Previous studies applied TB-PCR using EBUS-TBNA samples as follows. Geake et al. reported that the sensitivity and specificity of TB-PCR using EBUS-TBNA samples were 38 and 100 %, respectively [18]. However, TB-PCR was performed in 29 of 39 patients with tuberculous lymphadenitis, and thus selection bias might have influenced their results. Senturk et al. analyzed 30 patients who were diagnosed with tuberculous lymphadenitis (27 patients with EBUS-TBNA samples and three with mediastinoscopic samples) [19]. Analysis of TB-PCR was performed with a sensitivity of 57 % and specificity of 100 %. Generally, tissue specimens collected by mediastinoscopy are larger than those collected by EBUS-TBNA. Therefore, the sensitivity and specificity of TB-PCR presented by Senturk et al. could not be used to interpret the results of TB-PCR using EBUS-TBNA samples. Dhasmana et al. analyzed the performance of Xpert MTB/RIF in the diagnosis of mediastinal tuberculous lymphadenitis [20]. They showed that Xpert MTB/RIF had a higher sensitivity (73 %) than that found in our study (56 %). Dhasmana et al. performed Xpert MTB/RIF in patients with culture-positive tuberculous lymphadenitis. However, our study population consisted of culture-negative cases with clinical suspicion, as well as culture-positive tuberculous lymphadenitis. Not all mediastinal tuberculous lymphadenitis samples would have shown a positive culture for M. tuberculosis. Therefore, Dhasmana et al.’s results might have overestimated the diagnostic performance of Xpert MTB/RIF.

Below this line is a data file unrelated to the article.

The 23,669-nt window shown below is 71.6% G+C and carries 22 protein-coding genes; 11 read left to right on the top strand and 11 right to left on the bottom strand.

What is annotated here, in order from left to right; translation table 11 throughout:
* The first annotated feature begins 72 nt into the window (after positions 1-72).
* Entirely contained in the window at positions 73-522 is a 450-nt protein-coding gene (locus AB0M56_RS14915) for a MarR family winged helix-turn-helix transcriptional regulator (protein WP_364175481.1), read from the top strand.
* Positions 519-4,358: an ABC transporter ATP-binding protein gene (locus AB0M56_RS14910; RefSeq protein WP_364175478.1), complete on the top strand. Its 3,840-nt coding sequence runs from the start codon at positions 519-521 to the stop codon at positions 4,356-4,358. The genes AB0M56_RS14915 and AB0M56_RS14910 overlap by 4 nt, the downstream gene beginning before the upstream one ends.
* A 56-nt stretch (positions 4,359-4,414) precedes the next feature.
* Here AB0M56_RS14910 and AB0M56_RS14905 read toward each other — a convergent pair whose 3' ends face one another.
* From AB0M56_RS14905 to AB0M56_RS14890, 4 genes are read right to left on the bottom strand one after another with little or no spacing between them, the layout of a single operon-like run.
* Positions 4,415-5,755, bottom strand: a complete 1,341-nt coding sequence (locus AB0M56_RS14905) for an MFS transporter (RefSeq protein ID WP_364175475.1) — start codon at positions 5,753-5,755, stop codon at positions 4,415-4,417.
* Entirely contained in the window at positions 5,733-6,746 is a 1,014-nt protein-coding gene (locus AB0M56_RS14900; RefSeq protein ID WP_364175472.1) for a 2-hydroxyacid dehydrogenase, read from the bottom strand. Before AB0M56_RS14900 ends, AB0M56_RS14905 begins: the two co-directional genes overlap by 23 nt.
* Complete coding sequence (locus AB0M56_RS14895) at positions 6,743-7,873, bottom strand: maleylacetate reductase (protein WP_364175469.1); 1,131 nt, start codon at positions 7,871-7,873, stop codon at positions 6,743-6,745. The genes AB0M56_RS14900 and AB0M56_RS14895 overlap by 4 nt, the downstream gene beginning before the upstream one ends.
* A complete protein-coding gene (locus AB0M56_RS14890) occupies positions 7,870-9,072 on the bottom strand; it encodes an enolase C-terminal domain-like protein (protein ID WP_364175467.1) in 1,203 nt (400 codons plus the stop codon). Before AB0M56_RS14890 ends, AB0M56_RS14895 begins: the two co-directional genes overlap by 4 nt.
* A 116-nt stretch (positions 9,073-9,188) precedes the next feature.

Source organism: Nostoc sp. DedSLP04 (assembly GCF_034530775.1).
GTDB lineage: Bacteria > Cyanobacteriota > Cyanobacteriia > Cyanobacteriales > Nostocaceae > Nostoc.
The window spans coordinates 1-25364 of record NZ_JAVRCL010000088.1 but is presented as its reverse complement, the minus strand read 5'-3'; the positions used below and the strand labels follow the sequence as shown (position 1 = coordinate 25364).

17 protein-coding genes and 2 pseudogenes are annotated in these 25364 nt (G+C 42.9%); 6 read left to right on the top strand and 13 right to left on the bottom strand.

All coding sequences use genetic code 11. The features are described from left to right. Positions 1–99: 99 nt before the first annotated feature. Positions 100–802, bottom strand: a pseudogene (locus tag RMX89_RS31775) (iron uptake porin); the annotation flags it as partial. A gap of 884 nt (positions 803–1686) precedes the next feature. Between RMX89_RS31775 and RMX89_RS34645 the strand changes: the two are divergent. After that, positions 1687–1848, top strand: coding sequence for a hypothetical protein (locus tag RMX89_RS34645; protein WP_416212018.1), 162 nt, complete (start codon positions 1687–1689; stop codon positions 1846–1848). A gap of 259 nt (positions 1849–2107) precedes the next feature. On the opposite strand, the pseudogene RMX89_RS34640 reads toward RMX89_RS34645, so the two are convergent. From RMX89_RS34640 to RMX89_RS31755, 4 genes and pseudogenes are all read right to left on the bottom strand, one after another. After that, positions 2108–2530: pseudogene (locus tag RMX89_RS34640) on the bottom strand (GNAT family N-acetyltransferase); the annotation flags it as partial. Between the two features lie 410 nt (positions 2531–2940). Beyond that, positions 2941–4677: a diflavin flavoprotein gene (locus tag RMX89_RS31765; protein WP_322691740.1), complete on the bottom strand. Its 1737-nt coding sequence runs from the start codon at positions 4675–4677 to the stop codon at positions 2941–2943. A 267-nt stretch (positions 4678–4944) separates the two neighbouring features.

There are several limitations in this study. First, the present study was performed retrospectively. Although the data were collected prospectively, TB-PCR was not performed in four of the 50 selected patients with IGL (Fig. 1). We acknowledge that there was potential for selection bias, which might have influenced our results. Second, our study included a relatively small sample size. Third, we could not unify the PCR methods. To date, which method of TB-PCR is superior for detection of M. tuberculosis remains unknown. These limitations need to be verified in prospective trials with larger study populations and a uniform study protocol.